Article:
I Think I'm Ready: Having A Baby After Maternal Mental Illness
Fingers are crossed.
We have hope.
We have a plan.
When I first found out I was pregnant I thought of it as a second chance. Then I thought of all the things that could go wrong. I've been bouncing back and forth between those feelings for the last 8 months. To friends and family I look confident and happy and excited. These are the same people I fooled the last time though.
Adam knows differently. He's seen me read ALL THE BOOKS and he's stayed up talking about options and making plans and refining plans and throwing them out and starting over. We've talked about his worries for me and mine for him and our fears for our whole family. That may be my best piece of advice for anyone who is thinking about taking another ride on the Maternal Mental Illness Merry-Go-Round - TALK ABOUT THIS.
Walking around with a smile on while you are anxiety and worry ridden does no good. Sitting up at night with your fears is counter productive.
I don't know exactly what you should do to prepare - that will depend a lot on what you went through last time and how you're feeling right now. I can only tell you what I did.
First I freaked out. I cried and I froze and I pretended to an excitement I didn't feel but desperately wanted to.
Then I went to my happy place and I made more lists than anyone has ever made in the history of list making. I made lists of what I wanted to happen, what I didn't want to happen, what I thought was likely, and of all the things I had ever heard of helping. I made lists of all the books I should read and the blogs and support groups and medications.
Then I started reading everything I could get my hands on. I don't necessarily recommend this. The list making helped me to clarify exactly what my fears were and what my hopes were. The reading quickly became overwhelming and fed into my anxiety. The two books I would definitely suggest are "What Am I Thinking", by Karen Kleiman, and "Mothering The Mother", by Marshall Klaus. The first is about how to make decisions that are right for you and the second is about what a doula can do to support you before and after the baby arrives.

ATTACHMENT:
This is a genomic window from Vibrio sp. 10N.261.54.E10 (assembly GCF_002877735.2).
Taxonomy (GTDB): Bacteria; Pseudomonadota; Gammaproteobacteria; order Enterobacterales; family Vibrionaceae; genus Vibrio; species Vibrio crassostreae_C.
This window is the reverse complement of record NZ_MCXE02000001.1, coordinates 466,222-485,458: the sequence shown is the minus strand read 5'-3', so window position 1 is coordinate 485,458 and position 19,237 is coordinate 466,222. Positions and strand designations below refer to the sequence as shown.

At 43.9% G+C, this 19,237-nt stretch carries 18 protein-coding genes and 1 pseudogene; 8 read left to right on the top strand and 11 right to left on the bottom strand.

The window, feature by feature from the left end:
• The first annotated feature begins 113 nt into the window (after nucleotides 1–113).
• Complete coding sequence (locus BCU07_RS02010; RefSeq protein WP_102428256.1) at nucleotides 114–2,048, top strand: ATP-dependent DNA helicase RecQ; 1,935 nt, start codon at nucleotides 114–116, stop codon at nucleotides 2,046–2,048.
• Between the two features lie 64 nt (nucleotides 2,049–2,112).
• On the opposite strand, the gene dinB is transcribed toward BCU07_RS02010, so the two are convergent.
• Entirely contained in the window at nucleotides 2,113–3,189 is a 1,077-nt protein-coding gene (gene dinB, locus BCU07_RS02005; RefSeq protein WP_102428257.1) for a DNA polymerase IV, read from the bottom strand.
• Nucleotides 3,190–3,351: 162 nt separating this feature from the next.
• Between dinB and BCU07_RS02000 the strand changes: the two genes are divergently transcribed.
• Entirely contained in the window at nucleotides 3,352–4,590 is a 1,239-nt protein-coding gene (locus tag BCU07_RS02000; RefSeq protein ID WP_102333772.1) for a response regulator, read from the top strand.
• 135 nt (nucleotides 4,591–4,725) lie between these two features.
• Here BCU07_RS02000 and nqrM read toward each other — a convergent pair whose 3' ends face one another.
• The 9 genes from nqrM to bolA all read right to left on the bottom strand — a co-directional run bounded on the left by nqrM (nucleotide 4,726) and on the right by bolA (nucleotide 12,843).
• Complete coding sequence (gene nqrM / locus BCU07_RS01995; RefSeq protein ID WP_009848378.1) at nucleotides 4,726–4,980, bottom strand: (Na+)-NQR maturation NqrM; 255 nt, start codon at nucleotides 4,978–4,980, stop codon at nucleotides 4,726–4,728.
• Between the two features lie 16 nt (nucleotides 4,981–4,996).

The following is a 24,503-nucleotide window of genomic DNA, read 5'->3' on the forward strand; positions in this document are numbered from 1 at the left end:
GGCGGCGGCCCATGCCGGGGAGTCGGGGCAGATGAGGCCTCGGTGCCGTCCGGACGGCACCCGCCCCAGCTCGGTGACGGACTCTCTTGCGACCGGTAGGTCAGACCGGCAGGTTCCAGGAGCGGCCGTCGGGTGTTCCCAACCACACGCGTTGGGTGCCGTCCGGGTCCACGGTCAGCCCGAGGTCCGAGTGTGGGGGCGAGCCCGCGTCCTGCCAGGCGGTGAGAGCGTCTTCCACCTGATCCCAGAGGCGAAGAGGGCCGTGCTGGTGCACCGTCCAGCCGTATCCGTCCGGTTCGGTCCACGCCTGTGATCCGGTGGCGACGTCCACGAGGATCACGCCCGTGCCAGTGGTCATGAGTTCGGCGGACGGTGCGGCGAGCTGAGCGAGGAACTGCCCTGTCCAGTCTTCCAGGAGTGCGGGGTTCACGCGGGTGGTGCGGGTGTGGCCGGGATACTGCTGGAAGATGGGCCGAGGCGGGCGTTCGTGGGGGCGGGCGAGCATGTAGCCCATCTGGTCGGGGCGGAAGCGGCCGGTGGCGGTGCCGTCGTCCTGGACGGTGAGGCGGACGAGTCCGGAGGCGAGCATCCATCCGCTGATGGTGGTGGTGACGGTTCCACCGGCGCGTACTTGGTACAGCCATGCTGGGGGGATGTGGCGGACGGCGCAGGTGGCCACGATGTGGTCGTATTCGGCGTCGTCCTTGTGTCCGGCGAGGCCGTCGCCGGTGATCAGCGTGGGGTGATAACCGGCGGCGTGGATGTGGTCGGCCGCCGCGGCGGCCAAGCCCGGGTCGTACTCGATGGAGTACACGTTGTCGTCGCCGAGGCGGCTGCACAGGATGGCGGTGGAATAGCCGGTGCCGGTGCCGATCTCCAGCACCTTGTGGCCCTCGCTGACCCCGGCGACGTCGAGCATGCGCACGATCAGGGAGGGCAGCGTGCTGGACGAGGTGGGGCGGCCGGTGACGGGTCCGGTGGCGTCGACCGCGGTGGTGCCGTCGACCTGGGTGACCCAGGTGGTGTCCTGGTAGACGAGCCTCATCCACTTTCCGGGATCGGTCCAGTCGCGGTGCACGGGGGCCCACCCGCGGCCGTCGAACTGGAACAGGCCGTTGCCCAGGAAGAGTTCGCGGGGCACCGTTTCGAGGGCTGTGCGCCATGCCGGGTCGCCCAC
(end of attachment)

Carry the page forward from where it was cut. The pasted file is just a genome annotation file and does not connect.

We decided on a doula, even though I'm having a scheduled c-section. This will take a huge weight off of Adam - he know's that our doula will be there to take care of me no matter what happens. If he ends up needing to be in the nursery with our baby again like last time he won't feel as torn in two. Our doula also has decades of breastfeeding support experience and PPD/A experience. She's coming to our next doctor's appointment and we'll be walking through how everything should go, what could go wrong and what we want to have happen in case of emergencies.
I went back on my meds, Zoloft specifically, a couple months ago. I started at a really low dose and then slowly stepped up. Right now I'm back at the dose that worked for me when I was sick last time. The hope is that it will give me some protection from he hormonal storms headed our way.
The first week in October is therapist week. I have appointments with three therapists who have PPD/A experience. I want to be seeing someone for a while before the baby’s arrival. I want to go ahead and cover everything that happened before and give them a baseline feeling for who I am when I'm healthy. I want to have someone I am comfortable with so that if I need a hand to hold in the storm I don't have to reach for a stranger.
I have three online support groups that I'm a part of. THREE. One is specifically for mamas going through all this again. One is a general moms group and one is a PPD/A survivors group. If I end up not being able to leave my house for a while I won't be as cut off as I was last time. I also have a network of real life support groups that I can attend.
I've been transforming our porch into a postpartum oasis where I can go to breastfeed or blog or just breathe. I wrote about it here and I'm really excited about how it's coming together.
I even have an exercise plan. UGH.
Most of my friends and family have specific jobs to do afterwards. Adam and I will also have list put together and posted in our house so that when people ask, "What can I do?" we can point to the next thing on the list. His parents will be keeping the Buddy while we're at the hospital and for two days once we get home, so that we can get our sea legs. Then they'll be bringing dinners for the rest of the week. My mom will be taking Buddy once a week for a day of running around and being the center of attention. My dad is paying for our house to get cleaned each week. I'm already planning out meals that I can freeze. Adam has promised me that he will continue to go to the gym and take care of himself so that I don't have to carry the guilt of 'ruining his life'.
Will any of these things help you? I don't know. Make your lists. Figure out what your fears are as specifically as possible and figure out what triggers those fears. Then see if there is anything that you, or anyone else, can do to avoid them.
I have no idea what will happen this time. I do know that we are as prepared as we can be. I do wish that I had a plan like this the first time around and that makes me hopeful that whatever happens we'll be able to handle it.
Are you staring down your second or third time around? What are your hopes and fears and plans? Have any advice to share? Please let us know in the comments!